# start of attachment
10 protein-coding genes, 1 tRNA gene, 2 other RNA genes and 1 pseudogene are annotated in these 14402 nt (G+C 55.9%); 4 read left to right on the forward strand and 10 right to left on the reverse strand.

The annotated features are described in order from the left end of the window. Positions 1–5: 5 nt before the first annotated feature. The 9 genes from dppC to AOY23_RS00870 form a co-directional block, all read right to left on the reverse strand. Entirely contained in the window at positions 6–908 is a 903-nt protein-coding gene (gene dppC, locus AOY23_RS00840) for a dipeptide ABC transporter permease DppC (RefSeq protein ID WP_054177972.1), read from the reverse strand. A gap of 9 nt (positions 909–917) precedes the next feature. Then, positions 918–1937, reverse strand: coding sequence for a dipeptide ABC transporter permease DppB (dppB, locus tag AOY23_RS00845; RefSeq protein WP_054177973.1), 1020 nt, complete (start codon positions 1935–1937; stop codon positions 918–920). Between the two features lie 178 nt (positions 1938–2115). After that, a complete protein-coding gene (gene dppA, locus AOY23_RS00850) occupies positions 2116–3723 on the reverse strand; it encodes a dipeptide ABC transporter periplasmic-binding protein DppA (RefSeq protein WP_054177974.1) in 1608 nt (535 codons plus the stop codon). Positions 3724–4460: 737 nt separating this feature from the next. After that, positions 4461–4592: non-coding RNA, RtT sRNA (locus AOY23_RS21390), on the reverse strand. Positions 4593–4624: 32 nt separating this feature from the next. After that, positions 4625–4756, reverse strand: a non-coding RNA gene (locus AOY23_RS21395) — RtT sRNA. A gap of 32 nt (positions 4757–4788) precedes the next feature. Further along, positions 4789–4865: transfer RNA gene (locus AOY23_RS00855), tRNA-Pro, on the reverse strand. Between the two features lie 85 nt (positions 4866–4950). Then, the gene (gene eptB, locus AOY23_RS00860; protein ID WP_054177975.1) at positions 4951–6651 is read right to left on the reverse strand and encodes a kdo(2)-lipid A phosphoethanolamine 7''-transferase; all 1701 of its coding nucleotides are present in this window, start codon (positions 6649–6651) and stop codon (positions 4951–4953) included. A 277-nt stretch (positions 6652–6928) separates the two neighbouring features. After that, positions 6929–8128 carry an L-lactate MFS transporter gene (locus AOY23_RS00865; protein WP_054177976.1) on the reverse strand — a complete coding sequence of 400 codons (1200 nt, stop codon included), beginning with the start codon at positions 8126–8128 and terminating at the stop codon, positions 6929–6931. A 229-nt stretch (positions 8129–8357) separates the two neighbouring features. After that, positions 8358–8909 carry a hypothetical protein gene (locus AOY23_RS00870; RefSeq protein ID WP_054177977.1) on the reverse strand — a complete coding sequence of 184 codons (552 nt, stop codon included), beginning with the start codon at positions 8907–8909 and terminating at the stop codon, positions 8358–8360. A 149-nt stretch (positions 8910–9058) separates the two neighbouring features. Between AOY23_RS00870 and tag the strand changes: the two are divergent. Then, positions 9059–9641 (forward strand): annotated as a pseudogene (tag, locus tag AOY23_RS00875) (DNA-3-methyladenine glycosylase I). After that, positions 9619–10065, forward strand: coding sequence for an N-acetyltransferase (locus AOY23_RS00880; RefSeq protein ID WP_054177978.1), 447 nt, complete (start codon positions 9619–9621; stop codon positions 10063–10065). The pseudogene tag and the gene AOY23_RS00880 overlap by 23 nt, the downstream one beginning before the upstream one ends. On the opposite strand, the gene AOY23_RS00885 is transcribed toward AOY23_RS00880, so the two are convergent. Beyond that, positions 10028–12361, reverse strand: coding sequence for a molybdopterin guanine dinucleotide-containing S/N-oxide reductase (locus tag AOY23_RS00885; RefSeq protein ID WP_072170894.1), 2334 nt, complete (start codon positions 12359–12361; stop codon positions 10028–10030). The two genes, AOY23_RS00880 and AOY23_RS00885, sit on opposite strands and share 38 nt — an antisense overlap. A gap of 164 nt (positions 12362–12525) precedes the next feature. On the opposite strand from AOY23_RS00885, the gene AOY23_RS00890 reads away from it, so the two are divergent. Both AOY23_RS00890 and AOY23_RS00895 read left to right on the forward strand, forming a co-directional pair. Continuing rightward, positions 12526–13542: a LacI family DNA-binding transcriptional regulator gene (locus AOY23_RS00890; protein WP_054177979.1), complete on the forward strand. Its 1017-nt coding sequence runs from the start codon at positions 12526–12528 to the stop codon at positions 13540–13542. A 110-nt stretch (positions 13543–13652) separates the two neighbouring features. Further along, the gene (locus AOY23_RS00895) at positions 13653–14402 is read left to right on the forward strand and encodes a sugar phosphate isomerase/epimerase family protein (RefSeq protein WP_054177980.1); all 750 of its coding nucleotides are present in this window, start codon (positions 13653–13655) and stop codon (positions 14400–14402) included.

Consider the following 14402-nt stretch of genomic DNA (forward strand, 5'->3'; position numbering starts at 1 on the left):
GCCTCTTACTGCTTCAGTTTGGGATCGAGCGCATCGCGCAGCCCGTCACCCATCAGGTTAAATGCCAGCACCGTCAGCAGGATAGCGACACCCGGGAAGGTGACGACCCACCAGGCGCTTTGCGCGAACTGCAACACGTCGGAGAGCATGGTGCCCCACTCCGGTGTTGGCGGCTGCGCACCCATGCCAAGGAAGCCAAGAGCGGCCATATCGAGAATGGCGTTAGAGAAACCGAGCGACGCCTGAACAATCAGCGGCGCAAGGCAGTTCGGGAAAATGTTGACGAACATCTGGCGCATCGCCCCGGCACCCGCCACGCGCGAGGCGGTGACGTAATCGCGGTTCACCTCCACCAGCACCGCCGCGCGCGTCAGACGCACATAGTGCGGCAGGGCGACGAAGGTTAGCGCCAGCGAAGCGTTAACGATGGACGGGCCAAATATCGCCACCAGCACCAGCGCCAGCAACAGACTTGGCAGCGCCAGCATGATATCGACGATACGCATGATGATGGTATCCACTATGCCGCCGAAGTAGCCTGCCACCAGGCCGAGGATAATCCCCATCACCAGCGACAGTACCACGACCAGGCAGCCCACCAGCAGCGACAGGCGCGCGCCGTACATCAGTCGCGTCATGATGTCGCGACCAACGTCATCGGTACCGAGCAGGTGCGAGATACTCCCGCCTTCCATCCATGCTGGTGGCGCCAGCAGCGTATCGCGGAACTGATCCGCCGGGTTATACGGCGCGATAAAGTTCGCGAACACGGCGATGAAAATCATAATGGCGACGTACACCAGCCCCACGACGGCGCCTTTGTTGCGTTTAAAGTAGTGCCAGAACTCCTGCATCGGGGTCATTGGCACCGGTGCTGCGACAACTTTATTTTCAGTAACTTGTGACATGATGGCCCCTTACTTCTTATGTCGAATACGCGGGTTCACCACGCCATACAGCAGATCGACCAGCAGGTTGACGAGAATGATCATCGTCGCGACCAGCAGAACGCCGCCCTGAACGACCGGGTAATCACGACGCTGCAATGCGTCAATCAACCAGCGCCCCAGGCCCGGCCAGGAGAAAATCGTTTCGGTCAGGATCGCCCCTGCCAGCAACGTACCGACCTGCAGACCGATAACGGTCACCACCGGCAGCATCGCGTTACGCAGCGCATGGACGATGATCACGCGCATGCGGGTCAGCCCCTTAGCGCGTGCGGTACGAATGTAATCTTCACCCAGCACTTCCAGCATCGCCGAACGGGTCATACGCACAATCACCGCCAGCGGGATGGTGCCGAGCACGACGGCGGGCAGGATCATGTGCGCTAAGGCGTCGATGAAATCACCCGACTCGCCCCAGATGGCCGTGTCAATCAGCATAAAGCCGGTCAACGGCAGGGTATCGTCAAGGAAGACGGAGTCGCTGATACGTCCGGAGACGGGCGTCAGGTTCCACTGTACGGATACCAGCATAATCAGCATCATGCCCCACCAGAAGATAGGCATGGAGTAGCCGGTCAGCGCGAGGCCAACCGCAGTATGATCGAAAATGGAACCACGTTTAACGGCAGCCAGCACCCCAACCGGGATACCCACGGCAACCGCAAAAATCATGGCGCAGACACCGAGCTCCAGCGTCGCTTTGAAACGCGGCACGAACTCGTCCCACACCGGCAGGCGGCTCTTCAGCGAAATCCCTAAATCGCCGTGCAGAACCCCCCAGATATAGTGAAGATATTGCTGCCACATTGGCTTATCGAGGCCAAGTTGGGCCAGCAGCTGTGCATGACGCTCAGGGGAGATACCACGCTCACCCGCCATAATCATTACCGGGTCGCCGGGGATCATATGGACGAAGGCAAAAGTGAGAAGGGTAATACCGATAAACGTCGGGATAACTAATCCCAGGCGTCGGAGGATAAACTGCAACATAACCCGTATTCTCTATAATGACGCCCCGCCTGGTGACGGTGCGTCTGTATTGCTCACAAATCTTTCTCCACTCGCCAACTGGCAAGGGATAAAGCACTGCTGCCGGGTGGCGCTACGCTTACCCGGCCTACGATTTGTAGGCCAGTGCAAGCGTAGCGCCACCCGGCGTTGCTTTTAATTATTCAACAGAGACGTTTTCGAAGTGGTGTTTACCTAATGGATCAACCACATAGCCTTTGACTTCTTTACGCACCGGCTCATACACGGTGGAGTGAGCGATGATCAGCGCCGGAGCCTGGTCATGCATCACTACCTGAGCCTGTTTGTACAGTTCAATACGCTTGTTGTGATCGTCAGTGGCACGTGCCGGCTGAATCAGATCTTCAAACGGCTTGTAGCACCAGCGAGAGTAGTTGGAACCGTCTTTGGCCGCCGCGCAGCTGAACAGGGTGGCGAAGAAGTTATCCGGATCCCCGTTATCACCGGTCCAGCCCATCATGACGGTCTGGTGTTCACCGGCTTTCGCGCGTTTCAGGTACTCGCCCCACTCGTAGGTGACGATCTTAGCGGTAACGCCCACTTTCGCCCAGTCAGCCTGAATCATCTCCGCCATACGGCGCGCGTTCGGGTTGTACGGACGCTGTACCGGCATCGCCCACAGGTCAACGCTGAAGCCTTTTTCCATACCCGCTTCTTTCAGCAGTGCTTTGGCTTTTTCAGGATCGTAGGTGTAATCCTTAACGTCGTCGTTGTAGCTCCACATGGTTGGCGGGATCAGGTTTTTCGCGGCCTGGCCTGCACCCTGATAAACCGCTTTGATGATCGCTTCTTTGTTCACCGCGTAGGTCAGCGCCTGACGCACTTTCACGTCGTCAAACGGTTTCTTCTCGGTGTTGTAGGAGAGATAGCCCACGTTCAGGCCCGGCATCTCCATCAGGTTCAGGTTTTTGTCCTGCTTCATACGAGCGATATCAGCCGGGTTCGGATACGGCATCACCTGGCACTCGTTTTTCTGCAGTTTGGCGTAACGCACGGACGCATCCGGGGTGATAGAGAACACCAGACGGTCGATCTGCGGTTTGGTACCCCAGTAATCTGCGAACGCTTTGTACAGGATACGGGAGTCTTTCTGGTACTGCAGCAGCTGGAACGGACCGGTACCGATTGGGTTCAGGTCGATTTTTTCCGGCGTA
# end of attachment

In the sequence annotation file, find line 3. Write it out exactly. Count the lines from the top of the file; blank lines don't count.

Consider the following 14402-nt stretch of genomic DNA (forward strand, 5'->3'; position numbering starts at 1 on the left):